Skills Hub

Reading lists

The Library uses a reading list system called Aspire which gives you access to recommended resources, together with guidance notes from your lecturers. You can then check availability in the Library. Aspire also enables you to make private study notes for individual items as you work.

Aspire integrates with StudyDirect. You should find a link at the bottom of your course site, providing direct access to your reading list. Within your reading lists, you should usually expect to see the following:

  • Core reading: available for purchase or included in course packs or online (eBook, digitised text, online journal). Single copy held in Library core collection.
  • Recommended reading: available in the Library in multiple copies or available online (eBook, digitised text, online journal).
  • Further reading: single copy held in the Library's main collection
Once you have worked your way through this section, try to find one of your reading lists using the University of Sussex's Reading lists online.

photo of students looking at their online reading list

What does my reading list look like?

Your reading lists are likely to include references to books, journals and web pages. Books listed will usually be available in print in the library. They may also be available electronically, in which case it will say "electronic resource" under the title.

example reading list

Your reading list may specify particular book chapters. If these chapters are available electronically, it will say "DIGITISED chapter" on the list. Your lists are also likely to have references to journal articles. These are clearly marked as "Article".

 

recommended reading list

Finding items on your reading list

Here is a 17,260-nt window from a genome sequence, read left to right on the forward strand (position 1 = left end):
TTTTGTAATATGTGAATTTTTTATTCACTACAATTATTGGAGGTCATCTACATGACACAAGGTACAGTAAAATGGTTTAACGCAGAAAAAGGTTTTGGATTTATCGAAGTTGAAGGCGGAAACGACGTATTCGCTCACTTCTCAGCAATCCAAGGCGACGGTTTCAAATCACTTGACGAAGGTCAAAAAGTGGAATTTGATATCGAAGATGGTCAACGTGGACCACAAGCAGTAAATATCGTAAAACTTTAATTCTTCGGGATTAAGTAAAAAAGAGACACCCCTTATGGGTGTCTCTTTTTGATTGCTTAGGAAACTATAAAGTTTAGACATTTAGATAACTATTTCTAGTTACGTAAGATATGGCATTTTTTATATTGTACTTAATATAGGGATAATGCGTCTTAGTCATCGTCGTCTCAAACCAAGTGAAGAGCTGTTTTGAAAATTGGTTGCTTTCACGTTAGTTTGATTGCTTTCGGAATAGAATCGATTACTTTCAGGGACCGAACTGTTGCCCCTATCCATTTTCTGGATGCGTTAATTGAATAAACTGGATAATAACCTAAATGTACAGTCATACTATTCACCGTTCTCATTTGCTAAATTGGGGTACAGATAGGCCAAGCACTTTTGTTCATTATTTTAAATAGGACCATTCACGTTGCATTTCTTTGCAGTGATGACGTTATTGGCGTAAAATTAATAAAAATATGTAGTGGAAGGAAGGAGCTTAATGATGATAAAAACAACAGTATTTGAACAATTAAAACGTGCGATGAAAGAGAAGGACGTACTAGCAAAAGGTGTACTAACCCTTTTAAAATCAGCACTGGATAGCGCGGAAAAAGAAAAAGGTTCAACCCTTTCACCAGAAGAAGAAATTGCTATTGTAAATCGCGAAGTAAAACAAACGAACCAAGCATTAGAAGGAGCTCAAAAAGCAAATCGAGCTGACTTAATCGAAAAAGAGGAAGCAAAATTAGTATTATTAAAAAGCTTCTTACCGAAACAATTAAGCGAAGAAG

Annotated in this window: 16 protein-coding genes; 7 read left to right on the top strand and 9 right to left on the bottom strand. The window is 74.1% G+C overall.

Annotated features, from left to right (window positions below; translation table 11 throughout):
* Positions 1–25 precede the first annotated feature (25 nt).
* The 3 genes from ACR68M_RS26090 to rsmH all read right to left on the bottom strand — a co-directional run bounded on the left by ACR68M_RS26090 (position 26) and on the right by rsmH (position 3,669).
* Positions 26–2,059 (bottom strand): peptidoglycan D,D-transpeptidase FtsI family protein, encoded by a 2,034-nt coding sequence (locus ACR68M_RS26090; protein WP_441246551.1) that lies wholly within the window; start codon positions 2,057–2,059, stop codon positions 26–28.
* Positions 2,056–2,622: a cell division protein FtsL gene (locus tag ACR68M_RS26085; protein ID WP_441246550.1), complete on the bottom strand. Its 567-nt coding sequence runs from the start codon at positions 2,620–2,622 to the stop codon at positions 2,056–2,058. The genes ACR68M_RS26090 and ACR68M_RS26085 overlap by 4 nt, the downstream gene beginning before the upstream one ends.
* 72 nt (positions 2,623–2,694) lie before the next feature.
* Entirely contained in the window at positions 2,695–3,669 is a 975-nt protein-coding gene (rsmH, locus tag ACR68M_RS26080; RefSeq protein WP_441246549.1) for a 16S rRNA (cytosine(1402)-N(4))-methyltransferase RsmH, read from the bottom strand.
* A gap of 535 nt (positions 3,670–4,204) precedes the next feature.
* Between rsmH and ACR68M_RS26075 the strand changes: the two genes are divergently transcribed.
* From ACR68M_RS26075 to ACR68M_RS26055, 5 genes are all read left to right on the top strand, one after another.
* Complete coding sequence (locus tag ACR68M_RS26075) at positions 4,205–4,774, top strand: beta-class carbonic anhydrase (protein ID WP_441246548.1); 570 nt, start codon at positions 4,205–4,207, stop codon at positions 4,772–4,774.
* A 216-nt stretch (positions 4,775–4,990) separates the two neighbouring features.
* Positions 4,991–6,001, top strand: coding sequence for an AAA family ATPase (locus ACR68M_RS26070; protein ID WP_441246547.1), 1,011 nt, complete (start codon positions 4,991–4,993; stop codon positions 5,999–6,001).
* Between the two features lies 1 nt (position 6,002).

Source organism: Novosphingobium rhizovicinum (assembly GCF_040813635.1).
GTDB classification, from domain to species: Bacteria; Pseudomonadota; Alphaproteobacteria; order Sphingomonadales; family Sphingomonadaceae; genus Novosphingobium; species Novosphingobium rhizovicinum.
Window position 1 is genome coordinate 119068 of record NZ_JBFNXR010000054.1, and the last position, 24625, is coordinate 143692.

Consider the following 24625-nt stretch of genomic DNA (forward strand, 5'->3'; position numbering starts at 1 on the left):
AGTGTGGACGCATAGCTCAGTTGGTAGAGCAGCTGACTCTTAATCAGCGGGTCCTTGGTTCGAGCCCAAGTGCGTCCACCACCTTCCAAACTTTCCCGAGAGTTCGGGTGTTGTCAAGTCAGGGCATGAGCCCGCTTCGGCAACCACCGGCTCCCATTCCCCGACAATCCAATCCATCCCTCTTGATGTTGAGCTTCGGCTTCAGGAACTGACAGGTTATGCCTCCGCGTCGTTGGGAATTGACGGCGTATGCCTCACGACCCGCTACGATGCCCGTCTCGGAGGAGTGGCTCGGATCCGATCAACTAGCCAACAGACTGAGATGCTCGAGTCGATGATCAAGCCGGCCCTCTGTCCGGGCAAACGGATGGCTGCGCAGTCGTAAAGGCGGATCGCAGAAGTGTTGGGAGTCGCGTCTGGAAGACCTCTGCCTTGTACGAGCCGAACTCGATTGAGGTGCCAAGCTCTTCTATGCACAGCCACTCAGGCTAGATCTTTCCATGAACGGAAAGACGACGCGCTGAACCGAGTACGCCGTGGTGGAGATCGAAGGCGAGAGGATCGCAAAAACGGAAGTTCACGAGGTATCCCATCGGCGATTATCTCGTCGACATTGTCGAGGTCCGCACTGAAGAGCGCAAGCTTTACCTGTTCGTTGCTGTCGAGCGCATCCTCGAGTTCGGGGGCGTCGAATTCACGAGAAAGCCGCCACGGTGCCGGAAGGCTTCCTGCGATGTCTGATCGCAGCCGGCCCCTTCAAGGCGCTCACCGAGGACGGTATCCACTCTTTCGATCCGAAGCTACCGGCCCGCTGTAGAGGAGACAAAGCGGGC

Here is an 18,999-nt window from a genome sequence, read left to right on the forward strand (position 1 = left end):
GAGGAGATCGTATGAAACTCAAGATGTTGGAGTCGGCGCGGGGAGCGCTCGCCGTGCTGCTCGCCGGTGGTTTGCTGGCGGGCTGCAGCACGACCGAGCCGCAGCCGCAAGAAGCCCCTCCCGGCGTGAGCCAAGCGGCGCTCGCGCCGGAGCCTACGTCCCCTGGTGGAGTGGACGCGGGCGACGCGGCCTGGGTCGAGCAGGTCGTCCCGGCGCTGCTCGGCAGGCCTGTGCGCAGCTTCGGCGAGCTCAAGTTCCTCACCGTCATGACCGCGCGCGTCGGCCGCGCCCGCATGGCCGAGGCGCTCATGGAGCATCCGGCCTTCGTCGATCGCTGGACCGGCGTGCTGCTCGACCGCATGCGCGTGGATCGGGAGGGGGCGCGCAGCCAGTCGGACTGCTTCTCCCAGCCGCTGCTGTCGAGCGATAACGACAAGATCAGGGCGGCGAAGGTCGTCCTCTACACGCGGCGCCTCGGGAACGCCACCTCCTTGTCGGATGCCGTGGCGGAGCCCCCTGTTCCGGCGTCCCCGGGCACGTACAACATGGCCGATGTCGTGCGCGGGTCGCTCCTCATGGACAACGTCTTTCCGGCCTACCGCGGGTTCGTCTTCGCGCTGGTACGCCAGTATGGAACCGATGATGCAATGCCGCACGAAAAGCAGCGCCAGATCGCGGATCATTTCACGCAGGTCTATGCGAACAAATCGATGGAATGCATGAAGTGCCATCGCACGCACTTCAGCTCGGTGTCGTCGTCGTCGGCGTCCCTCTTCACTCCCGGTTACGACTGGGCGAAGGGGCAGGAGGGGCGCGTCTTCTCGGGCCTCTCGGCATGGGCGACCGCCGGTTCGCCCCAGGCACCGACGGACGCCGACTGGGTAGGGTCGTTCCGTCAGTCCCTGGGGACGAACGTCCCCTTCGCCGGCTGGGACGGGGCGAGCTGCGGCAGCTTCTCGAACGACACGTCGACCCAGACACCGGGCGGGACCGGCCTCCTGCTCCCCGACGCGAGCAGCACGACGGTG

Search for your reading list

You can search for your reading lists by clicking on the link below and entering the course code (or the course name) in the search box. You can also find links to your reading lists on your course pages in Study Direct.

Useful tips

Sometimes reading lists may have errors. Common errors include:

  • recording a different publishing date to the copy of the book you find in the library (may be a different edition)
  • not updating the edition number - check which one you should be using
  • misspelling the name of an author or title (try searching by a different method)

Sometimes it is assumed that you will know what a shortened reference means. For instance:

  • they might list only the author of a book because they listed the full citation earlier in the list or in other notes
  • some writers use the standard abbreviations of journal titles (e.g. A.A.L.R. for Anglo-American Law Review)
  • some writers use standard abbreviations in their references (e.g. put 'op.cit' instead of the title when the citation comes from the same source as the one previously cited somewhere in the list)
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